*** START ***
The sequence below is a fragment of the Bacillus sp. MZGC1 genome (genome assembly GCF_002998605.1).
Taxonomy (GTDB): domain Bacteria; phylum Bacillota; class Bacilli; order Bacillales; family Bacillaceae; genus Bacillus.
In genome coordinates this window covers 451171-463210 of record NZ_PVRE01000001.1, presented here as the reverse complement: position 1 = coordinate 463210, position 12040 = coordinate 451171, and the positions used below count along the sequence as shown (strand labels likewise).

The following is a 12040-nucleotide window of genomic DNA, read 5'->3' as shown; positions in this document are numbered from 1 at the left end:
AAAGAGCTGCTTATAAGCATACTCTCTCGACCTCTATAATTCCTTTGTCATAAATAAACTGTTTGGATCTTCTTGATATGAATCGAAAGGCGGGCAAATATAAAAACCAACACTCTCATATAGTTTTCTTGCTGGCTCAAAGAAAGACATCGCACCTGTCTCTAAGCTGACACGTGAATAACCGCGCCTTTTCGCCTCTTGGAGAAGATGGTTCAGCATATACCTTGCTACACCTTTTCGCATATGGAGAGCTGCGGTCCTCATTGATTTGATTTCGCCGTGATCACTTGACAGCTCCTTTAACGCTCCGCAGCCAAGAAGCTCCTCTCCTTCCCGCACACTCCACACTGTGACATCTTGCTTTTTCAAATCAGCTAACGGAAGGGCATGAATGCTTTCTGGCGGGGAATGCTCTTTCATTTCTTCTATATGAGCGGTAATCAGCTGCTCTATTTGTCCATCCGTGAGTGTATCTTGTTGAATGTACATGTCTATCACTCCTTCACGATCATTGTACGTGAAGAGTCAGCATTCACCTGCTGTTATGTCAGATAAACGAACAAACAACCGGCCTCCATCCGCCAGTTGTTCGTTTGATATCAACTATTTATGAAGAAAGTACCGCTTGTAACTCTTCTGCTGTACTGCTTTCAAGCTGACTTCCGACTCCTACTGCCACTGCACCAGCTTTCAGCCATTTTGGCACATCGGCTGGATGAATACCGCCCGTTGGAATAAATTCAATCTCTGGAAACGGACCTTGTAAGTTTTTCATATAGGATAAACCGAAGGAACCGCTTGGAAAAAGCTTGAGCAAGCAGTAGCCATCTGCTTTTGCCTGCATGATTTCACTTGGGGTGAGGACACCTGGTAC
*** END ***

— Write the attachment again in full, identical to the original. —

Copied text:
The sequence below is a fragment of the Bacillus sp. MZGC1 genome (genome assembly GCF_002998605.1).
Taxonomy (GTDB): domain Bacteria; phylum Bacillota; class Bacilli; order Bacillales; family Bacillaceae; genus Bacillus.
In genome coordinates this window covers 451171-463210 of record NZ_PVRE01000001.1, presented here as the reverse complement: position 1 = coordinate 463210, position 12040 = coordinate 451171, and the positions used below count along the sequence as shown (strand labels likewise).

The following is a 12040-nucleotide window of genomic DNA, read 5'->3' as shown; positions in this document are numbered from 1 at the left end:
AAAGAGCTGCTTATAAGCATACTCTCTCGACCTCTATAATTCCTTTGTCATAAATAAACTGTTTGGATCTTCTTGATATGAATCGAAAGGCGGGCAAATATAAAAACCAACACTCTCATATAGTTTTCTTGCTGGCTCAAAGAAAGACATCGCACCTGTCTCTAAGCTGACACGTGAATAACCGCGCCTTTTCGCCTCTTGGAGAAGATGGTTCAGCATATACCTTGCTACACCTTTTCGCATATGGAGAGCTGCGGTCCTCATTGATTTGATTTCGCCGTGATCACTTGACAGCTCCTTTAACGCTCCGCAGCCAAGAAGCTCCTCTCCTTCCCGCACACTCCACACTGTGACATCTTGCTTTTTCAAATCAGCTAACGGAAGGGCATGAATGCTTTCTGGCGGGGAATGCTCTTTCATTTCTTCTATATGAGCGGTAATCAGCTGCTCTATTTGTCCATCCGTGAGTGTATCTTGTTGAATGTACATGTCTATCACTCCTTCACGATCATTGTACGTGAAGAGTCAGCATTCACCTGCTGTTATGTCAGATAAACGAACAAACAACCGGCCTCCATCCGCCAGTTGTTCGTTTGATATCAACTATTTATGAAGAAAGTACCGCTTGTAACTCTTCTGCTGTACTGCTTTCAAGCTGACTTCCGACTCCTACTGCCACTGCACCAGCTTTCAGCCATTTTGGCACATCGGCTGGATGAATACCGCCCGTTGGAATAAATTCAATCTCTGGAAACGGACCTTGTAAGTTTTTCATATAGGATAAACCGAAGGAACCGCTTGGAAAAAGCTTGAGCAAGCAGTAGCCATCTGCTTTTGCCTGCATGATTTCACTTGGGGTGAGGACACCTGGTAC